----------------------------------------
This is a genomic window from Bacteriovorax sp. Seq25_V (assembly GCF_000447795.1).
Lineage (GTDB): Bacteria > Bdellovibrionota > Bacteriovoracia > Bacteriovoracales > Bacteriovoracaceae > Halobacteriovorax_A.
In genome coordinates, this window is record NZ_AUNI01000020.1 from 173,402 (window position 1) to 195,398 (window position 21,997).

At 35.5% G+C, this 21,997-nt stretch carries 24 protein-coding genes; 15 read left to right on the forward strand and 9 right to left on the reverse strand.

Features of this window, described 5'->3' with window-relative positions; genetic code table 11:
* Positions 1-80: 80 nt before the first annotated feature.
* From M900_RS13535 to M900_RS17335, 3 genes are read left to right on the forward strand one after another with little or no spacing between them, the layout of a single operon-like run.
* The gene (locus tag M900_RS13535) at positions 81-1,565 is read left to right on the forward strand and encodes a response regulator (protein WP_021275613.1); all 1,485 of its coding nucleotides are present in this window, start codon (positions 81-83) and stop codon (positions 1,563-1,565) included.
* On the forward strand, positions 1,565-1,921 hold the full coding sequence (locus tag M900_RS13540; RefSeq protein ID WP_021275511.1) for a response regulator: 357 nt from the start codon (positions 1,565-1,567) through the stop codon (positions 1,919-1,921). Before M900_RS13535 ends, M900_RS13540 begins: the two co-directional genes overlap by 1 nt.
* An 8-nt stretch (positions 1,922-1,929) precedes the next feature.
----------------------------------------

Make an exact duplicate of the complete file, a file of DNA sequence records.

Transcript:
This is a genomic window from Bacteriovorax sp. Seq25_V (assembly GCF_000447795.1).
Lineage (GTDB): Bacteria > Bdellovibrionota > Bacteriovoracia > Bacteriovoracales > Bacteriovoracaceae > Halobacteriovorax_A.
In genome coordinates, this window is record NZ_AUNI01000020.1 from 173,402 (window position 1) to 195,398 (window position 21,997).

At 35.5% G+C, this 21,997-nt stretch carries 24 protein-coding genes; 15 read left to right on the forward strand and 9 right to left on the reverse strand.

Features of this window, described 5'->3' with window-relative positions; genetic code table 11:
* Positions 1-80: 80 nt before the first annotated feature.
* From M900_RS13535 to M900_RS17335, 3 genes are read left to right on the forward strand one after another with little or no spacing between them, the layout of a single operon-like run.
* The gene (locus tag M900_RS13535) at positions 81-1,565 is read left to right on the forward strand and encodes a response regulator (protein WP_021275613.1); all 1,485 of its coding nucleotides are present in this window, start codon (positions 81-83) and stop codon (positions 1,563-1,565) included.
* On the forward strand, positions 1,565-1,921 hold the full coding sequence (locus tag M900_RS13540; RefSeq protein ID WP_021275511.1) for a response regulator: 357 nt from the start codon (positions 1,565-1,567) through the stop codon (positions 1,919-1,921). Before M900_RS13535 ends, M900_RS13540 begins: the two co-directional genes overlap by 1 nt.
* An 8-nt stretch (positions 1,922-1,929) precedes the next feature.